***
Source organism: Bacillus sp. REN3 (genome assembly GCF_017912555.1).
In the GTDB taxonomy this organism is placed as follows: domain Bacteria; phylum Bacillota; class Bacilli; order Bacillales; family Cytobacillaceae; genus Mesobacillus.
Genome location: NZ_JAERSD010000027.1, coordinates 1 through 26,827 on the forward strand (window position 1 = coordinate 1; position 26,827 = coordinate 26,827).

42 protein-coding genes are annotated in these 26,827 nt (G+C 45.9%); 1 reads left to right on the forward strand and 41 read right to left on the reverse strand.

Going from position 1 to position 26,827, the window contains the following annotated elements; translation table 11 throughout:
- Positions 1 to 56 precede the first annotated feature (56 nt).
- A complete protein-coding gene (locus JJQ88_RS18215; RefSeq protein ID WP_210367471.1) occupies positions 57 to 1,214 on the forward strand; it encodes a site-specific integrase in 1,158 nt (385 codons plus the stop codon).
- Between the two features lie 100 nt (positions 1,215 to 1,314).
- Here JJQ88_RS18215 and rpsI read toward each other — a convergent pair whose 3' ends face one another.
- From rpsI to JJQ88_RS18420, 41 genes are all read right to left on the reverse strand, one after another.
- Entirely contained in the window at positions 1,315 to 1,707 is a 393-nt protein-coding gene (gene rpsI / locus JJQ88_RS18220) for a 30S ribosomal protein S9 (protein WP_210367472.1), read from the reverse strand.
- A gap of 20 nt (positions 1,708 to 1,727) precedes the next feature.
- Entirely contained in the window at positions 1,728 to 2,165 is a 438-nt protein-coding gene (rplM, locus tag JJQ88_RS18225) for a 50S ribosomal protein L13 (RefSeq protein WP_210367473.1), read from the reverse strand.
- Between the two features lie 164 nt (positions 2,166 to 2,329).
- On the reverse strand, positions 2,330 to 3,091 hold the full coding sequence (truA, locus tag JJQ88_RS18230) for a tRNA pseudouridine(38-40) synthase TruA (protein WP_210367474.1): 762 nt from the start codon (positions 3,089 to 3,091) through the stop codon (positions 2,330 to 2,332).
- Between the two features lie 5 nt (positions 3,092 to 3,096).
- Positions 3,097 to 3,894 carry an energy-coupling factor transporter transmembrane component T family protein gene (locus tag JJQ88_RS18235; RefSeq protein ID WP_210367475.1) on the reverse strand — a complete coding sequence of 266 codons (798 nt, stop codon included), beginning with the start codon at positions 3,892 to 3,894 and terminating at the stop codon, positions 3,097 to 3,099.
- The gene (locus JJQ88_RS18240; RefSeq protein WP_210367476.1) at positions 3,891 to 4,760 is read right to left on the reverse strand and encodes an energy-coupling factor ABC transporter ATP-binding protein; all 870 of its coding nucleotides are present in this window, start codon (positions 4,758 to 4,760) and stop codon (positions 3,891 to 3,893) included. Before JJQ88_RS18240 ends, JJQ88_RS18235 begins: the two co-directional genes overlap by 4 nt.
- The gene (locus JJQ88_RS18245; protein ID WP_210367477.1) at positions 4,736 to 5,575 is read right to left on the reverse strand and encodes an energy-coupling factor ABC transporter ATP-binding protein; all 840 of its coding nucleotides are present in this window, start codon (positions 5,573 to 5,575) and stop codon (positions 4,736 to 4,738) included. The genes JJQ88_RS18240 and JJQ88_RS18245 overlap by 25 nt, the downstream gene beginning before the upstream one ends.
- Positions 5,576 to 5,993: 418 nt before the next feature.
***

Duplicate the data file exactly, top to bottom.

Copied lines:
Source organism: Bacillus sp. REN3 (genome assembly GCF_017912555.1).
In the GTDB taxonomy this organism is placed as follows: domain Bacteria; phylum Bacillota; class Bacilli; order Bacillales; family Cytobacillaceae; genus Mesobacillus.
Genome location: NZ_JAERSD010000027.1, coordinates 1 through 26,827 on the forward strand (window position 1 = coordinate 1; position 26,827 = coordinate 26,827).

42 protein-coding genes are annotated in these 26,827 nt (G+C 45.9%); 1 reads left to right on the forward strand and 41 read right to left on the reverse strand.

Going from position 1 to position 26,827, the window contains the following annotated elements; translation table 11 throughout:
- Positions 1 to 56 precede the first annotated feature (56 nt).
- A complete protein-coding gene (locus JJQ88_RS18215; RefSeq protein ID WP_210367471.1) occupies positions 57 to 1,214 on the forward strand; it encodes a site-specific integrase in 1,158 nt (385 codons plus the stop codon).
- Between the two features lie 100 nt (positions 1,215 to 1,314).
- Here JJQ88_RS18215 and rpsI read toward each other — a convergent pair whose 3' ends face one another.
- From rpsI to JJQ88_RS18420, 41 genes are all read right to left on the reverse strand, one after another.
- Entirely contained in the window at positions 1,315 to 1,707 is a 393-nt protein-coding gene (gene rpsI / locus JJQ88_RS18220) for a 30S ribosomal protein S9 (protein WP_210367472.1), read from the reverse strand.
- A gap of 20 nt (positions 1,708 to 1,727) precedes the next feature.
- Entirely contained in the window at positions 1,728 to 2,165 is a 438-nt protein-coding gene (rplM, locus tag JJQ88_RS18225) for a 50S ribosomal protein L13 (RefSeq protein WP_210367473.1), read from the reverse strand.
- Between the two features lie 164 nt (positions 2,166 to 2,329).
- On the reverse strand, positions 2,330 to 3,091 hold the full coding sequence (truA, locus tag JJQ88_RS18230) for a tRNA pseudouridine(38-40) synthase TruA (protein WP_210367474.1): 762 nt from the start codon (positions 3,089 to 3,091) through the stop codon (positions 2,330 to 2,332).
- Between the two features lie 5 nt (positions 3,092 to 3,096).
- Positions 3,097 to 3,894 carry an energy-coupling factor transporter transmembrane component T family protein gene (locus tag JJQ88_RS18235; RefSeq protein ID WP_210367475.1) on the reverse strand — a complete coding sequence of 266 codons (798 nt, stop codon included), beginning with the start codon at positions 3,892 to 3,894 and terminating at the stop codon, positions 3,097 to 3,099.
- The gene (locus JJQ88_RS18240; RefSeq protein WP_210367476.1) at positions 3,891 to 4,760 is read right to left on the reverse strand and encodes an energy-coupling factor ABC transporter ATP-binding protein; all 870 of its coding nucleotides are present in this window, start codon (positions 4,758 to 4,760) and stop codon (positions 3,891 to 3,893) included. Before JJQ88_RS18240 ends, JJQ88_RS18235 begins: the two co-directional genes overlap by 4 nt.
- The gene (locus JJQ88_RS18245; protein ID WP_210367477.1) at positions 4,736 to 5,575 is read right to left on the reverse strand and encodes an energy-coupling factor ABC transporter ATP-binding protein; all 840 of its coding nucleotides are present in this window, start codon (positions 5,573 to 5,575) and stop codon (positions 4,736 to 4,738) included. The genes JJQ88_RS18240 and JJQ88_RS18245 overlap by 25 nt, the downstream gene beginning before the upstream one ends.
- Positions 5,576 to 5,993: 418 nt before the next feature.